Who said that?

In my previous Clan, Clan blog, I talked about languages.

Hearing sayings like, ‘For Pete’s Sake’, or ‘Where in Tarnation have you been’, or ‘What in the Dickin’s have you been up to’, and other such sayings.

Who hears any of these anymore? It seems as they refer to things that were in current events and everyone would know what you were talking about.

What brought this to mind was the saying in the movie, A Knight’s Tale, when nearer the end of the movie, there are two quotes of the same:

adhemarAdhemar: You have been weighed, you have been measured, and you have been found wanting.

(thanks to http://www.imdb.com/title/tt0183790/quotes)

and then later:

knightstaleWat: You have been weighed.
Roland: You have been measured.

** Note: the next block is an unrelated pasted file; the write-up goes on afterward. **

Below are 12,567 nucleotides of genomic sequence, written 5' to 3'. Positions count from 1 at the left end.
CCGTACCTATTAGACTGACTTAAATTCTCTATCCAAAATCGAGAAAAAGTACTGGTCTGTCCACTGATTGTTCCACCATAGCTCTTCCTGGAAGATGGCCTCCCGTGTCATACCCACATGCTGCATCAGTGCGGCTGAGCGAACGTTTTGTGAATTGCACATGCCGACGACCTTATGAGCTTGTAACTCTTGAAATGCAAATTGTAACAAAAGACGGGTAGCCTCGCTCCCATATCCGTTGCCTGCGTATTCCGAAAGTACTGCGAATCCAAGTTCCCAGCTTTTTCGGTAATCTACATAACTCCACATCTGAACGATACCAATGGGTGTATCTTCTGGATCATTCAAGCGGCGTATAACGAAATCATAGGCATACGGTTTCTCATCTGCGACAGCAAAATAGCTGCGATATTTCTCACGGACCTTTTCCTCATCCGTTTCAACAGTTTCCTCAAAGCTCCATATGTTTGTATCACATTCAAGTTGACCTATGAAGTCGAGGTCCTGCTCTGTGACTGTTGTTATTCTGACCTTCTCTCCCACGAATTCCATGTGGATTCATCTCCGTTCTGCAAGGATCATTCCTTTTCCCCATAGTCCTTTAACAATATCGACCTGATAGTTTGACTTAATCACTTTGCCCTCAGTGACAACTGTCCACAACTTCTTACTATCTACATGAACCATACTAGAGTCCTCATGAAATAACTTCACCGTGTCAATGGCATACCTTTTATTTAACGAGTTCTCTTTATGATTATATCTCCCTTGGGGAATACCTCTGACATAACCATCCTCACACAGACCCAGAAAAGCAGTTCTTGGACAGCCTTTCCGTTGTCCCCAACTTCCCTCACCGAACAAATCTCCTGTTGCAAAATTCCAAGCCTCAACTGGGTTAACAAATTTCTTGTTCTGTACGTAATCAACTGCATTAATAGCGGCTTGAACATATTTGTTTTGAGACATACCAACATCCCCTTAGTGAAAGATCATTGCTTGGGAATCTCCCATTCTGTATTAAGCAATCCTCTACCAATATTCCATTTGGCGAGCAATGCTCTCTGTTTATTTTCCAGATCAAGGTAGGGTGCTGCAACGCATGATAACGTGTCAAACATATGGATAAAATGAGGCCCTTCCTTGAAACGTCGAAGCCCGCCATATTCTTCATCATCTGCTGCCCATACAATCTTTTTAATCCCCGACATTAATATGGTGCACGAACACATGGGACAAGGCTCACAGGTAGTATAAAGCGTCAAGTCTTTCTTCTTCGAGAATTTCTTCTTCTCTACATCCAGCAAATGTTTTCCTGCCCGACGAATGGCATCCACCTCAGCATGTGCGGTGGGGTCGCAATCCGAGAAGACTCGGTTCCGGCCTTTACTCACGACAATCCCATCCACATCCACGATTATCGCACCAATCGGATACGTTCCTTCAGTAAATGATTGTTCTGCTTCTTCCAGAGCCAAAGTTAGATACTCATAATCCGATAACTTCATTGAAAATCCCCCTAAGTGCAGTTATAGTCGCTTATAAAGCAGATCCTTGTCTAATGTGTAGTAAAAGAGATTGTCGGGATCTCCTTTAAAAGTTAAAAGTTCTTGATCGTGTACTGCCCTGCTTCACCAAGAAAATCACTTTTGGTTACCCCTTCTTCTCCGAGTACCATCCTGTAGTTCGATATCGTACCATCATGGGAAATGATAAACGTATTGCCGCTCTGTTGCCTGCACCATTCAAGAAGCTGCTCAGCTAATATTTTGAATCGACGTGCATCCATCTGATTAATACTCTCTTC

Kate: And you have absolutely
Chaucer: Been found wanting.”

(thank you to http://www.imdb.com/character/ch0010465/quotes)

 

But do you know where it comes from, when it might have been said before?

I was surprised!,

I wonder what the world was really like when this was said and if it had been said generations before?

“Thou art weighed in the balances and art found wanting.”
Daniel 5:27

Charles Spurgeon’s Morning and Evening, via Bible Gateway,  https://www.biblegateway.com/devotionals/morning-and-evening/2017/06/12?reqDayPer=2&reqDate=8%2F17%2F2012

quotes

What are some things you hear a relative say often? Do you know why they say it or what it comes from or refers to?

Perhaps this website can refresh some memories:

http://www.wiseoldsayings.com/quote-topics/          sayings


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